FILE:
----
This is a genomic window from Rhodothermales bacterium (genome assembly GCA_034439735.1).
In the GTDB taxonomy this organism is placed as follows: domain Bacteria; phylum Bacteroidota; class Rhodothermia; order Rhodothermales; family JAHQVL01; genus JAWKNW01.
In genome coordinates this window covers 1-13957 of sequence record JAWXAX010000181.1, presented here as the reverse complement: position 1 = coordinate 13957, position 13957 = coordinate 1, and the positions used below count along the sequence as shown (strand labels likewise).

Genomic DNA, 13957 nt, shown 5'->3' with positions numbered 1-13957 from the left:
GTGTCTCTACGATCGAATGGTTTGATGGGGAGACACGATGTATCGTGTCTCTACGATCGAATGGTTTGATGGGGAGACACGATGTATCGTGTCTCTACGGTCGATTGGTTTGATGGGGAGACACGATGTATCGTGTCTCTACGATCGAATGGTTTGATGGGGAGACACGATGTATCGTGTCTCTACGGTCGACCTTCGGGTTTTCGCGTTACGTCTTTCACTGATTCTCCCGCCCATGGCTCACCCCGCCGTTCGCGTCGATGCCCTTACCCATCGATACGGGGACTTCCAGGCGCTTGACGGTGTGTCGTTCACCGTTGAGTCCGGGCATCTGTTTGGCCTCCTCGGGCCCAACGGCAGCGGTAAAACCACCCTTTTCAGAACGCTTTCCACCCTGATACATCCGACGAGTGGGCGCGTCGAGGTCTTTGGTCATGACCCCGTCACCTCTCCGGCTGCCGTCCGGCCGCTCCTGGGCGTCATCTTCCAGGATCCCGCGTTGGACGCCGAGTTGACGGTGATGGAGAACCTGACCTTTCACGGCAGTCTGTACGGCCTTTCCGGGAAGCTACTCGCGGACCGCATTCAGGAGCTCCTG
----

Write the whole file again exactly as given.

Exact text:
This is a genomic window from Rhodothermales bacterium (genome assembly GCA_034439735.1).
In the GTDB taxonomy this organism is placed as follows: domain Bacteria; phylum Bacteroidota; class Rhodothermia; order Rhodothermales; family JAHQVL01; genus JAWKNW01.
In genome coordinates this window covers 1-13957 of sequence record JAWXAX010000181.1, presented here as the reverse complement: position 1 = coordinate 13957, position 13957 = coordinate 1, and the positions used below count along the sequence as shown (strand labels likewise).

Genomic DNA, 13957 nt, shown 5'->3' with positions numbered 1-13957 from the left:
GTGTCTCTACGATCGAATGGTTTGATGGGGAGACACGATGTATCGTGTCTCTACGATCGAATGGTTTGATGGGGAGACACGATGTATCGTGTCTCTACGGTCGATTGGTTTGATGGGGAGACACGATGTATCGTGTCTCTACGATCGAATGGTTTGATGGGGAGACACGATGTATCGTGTCTCTACGGTCGACCTTCGGGTTTTCGCGTTACGTCTTTCACTGATTCTCCCGCCCATGGCTCACCCCGCCGTTCGCGTCGATGCCCTTACCCATCGATACGGGGACTTCCAGGCGCTTGACGGTGTGTCGTTCACCGTTGAGTCCGGGCATCTGTTTGGCCTCCTCGGGCCCAACGGCAGCGGTAAAACCACCCTTTTCAGAACGCTTTCCACCCTGATACATCCGACGAGTGGGCGCGTCGAGGTCTTTGGTCATGACCCCGTCACCTCTCCGGCTGCCGTCCGGCCGCTCCTGGGCGTCATCTTCCAGGATCCCGCGTTGGACGCCGAGTTGACGGTGATGGAGAACCTGACCTTTCACGGCAGTCTGTACGGCCTTTCCGGGAAGCTACTCGCGGACCGCATTCAGGAGCTCCTG